The Embrace of Jesus

On a bookshelf in my office is a new decorative piece that I received in Jerusalem. It is an olive wood carving of Jesus.

It is not the only such carving that I have in my office, but this one is different. When you look at it, the first thing you notice is Jesus embracing two children as he is sitting down. One child is cradled near his neck and likely a young toddler. The other is a young girl, perhaps no older than my own child, who is standing and brought in close to Jesus.

Of course, when you see the carving, your mind goes to the story in the Gospels when Jesus is confronted by his own disciples for welcoming children into his care. Children, in those days, were not to approach religious teachers until they reached a certain age, and a child approaching Jesus would have been unheard of and unacceptable. Jesus has other ideas, and says, “let the little children come to me.” (Matthew 19:14, NIV) Jesus is accepting and welcoming of children.

We know this. We celebrate it by singing “Jesus Loves the Little Children.” Perhaps that might be all you think about if you looked at the carving. But beyond that, I’m drawn to Jesus’ arms when I look at it on the shelf.

His arms are embracing and welcoming, and they bring in those society has discarded as unwelcome. There is more to the carving, and perhaps more to Matthew 19:14, than just the idea of welcoming children to the church and making sure they are part of Sunday School, worship, and children’s activities.

I cannot help but think of how the same arms that lift up a toddler and a young child in a warm embrace, also bring in the least of these and the unwanted in our own time. Jesus’ words of welcome to the children are not limited to those who have yet to reach a certain age. It is also extended to the people who live upon society’s margins.

In Jesus’ time, you would be hard pressed to find just one group that lived on the margins. There were the poor who lived in the same communities Jesus traveled through, who barely had enough money to provide food for their families. There were the religious outcasts – women, Gentiles, and others – who were not allowed to worship with the entire community. There were people who were discounted simply for where they lived or what had occurred in their lives.

Each of these groups of people, Jesus routinely welcomed… to the consternation of both the religious elites and his own disciples. The embrace of Jesus is wide and welcoming to the very people society says “no” to including.

Our participation in the life of Christ calls us to have the same embracing attitude of society’s outcasts and undesirables as Jesus does. The embrace of Jesus calls us into society’s margins to share the love and hope of Christ to the least of these. It also calls us to go into places of power and privilege, to the communities that believe they have no need of the God of holy love, and to express the truth of God’s hope.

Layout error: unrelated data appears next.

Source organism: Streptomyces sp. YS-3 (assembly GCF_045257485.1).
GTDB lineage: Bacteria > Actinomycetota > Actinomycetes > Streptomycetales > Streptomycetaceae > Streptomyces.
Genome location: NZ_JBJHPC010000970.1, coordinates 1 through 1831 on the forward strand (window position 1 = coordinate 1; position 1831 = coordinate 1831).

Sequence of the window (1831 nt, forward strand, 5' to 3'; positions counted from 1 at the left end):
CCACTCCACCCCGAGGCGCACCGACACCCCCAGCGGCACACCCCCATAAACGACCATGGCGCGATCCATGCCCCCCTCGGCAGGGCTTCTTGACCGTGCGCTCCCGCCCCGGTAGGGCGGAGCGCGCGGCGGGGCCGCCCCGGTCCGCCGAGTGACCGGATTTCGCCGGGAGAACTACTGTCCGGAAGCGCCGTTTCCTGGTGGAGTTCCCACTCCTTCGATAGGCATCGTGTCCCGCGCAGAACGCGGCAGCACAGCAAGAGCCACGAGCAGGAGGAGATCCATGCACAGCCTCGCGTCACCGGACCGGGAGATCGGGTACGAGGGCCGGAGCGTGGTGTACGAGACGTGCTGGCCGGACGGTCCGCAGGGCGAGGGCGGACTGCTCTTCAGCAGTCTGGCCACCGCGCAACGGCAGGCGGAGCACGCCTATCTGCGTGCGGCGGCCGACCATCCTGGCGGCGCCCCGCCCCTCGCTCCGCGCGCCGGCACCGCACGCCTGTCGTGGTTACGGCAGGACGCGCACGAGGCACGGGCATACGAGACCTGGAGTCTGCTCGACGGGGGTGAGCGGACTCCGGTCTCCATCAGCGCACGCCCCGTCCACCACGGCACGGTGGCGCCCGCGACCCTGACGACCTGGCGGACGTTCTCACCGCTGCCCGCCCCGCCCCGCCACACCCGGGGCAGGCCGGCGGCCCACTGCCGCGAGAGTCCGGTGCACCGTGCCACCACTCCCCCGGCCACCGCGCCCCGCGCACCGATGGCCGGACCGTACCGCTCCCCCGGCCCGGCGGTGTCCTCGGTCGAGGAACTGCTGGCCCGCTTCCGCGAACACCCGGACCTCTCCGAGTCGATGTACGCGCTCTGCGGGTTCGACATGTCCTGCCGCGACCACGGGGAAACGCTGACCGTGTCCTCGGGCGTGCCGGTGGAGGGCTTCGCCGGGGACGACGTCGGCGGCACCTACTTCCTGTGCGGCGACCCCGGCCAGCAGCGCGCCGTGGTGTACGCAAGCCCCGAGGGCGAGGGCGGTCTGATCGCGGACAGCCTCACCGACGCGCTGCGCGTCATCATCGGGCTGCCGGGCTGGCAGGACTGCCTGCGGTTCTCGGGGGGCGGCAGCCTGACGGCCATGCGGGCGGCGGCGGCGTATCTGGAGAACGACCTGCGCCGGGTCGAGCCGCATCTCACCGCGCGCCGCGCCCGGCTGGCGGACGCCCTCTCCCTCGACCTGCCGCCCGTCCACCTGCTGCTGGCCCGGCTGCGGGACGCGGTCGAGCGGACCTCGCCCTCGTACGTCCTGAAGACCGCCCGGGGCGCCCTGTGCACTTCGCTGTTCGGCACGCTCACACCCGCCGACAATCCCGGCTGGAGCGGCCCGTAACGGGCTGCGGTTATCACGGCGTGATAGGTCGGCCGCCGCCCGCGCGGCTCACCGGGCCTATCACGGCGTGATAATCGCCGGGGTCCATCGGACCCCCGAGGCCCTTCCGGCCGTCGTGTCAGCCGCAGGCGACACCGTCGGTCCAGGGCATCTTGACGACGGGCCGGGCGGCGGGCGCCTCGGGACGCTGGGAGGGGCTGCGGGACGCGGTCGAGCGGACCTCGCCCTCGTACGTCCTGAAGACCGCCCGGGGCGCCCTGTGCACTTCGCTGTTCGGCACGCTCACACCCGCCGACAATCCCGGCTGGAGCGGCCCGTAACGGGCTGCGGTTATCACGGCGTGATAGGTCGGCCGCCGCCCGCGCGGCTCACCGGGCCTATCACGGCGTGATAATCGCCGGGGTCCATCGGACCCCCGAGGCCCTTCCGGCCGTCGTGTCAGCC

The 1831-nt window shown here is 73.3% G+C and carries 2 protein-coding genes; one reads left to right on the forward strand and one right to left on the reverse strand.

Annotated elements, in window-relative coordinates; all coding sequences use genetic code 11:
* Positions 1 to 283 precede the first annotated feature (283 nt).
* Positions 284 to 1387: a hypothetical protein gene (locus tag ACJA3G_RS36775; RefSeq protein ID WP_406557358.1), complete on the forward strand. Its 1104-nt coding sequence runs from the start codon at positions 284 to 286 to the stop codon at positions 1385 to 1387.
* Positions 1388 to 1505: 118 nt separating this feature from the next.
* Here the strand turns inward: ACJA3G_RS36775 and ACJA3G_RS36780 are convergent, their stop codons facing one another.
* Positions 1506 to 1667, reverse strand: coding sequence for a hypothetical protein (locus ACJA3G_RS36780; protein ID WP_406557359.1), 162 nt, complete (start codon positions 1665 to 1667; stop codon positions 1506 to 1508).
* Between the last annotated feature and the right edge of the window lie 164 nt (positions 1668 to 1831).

The call to live like Jesus is one that brings us into places we are not always comfortable with going. Our invitations of welcome and care, in the life of the church universal, are often limited to those we find acceptable and approachable. We are often more comfortable with reaching people who are “like us” and desire churches to be filled with only like-minded individuals. We do this to the detriment of true discipleship and the embrace of Jesus.

Living like Jesus takes us into areas where we might be uncomfortable and requires us to live with arms wide open. What often holds us back is our own fear of what may happen, our biases, and, ultimately, our own trepidation of truly living like Jesus. When we allow fear to consume us, our embrace is limited and our arms do not fling open as wide as we see Jesus’ arms do.

I cannot help but ponder how we might be called to reflect upon this as we approach Holy Week on Sunday. The message of Jesus’ death and resurrection cannot be just Good News for those who sit comfortably in the pews of the sanctuary. It must also be Good News for the poor, forgotten, and unwelcomed of society.

Perhaps as we go to the cross with Jesus, we need to contemplate how truly embracing the church, as a whole, can be towards those society does not accept. Perhaps we also need to contemplate our own contribution to those situations in our own limited welcome and embrace of others.

As we do, we need to consider the hope of the resurrection that announces God is doing something new in the world. Something new and amazing – not just for me. Something new and amazing – not just for you. Something new and amazing – not just for those who sit in the pews of the church. But truly, something new and amazing for the poor, the forgotten, the outcast, the shunned, and the unwelcome.

The hope of this season is that Jesus’ arms are flung wide open with love for everyone. We get to share that good news.

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Celebrate with the Outsider

A common tool in group gatherings, whether it is a seminar or some other type of discussion, is to use an icebreaker to get the conversation going. The thinking is that asking a fun question can help jump start the discussions and bring everyone closer.

One common icebreaker question is one we have likely all been asked before. That is if we could have dinner with three other people, living or dead, who would it be? The question is often altered based on the needs of the day or the context of the gathering. For instance, since we are in the church if we were to ask that question we may say you couldn’t name Jesus, because we would assume everyone here would want to have dinner with Jesus. No matter who we say we want to have dinner with, our answers tell us a little bit about ourselves and help us to learn more about one another. For the record, the three people I would choose would be Abraham Lincoln, John F. Kennedy, and Dr. Martin Luther King. I may not talk at that dinner.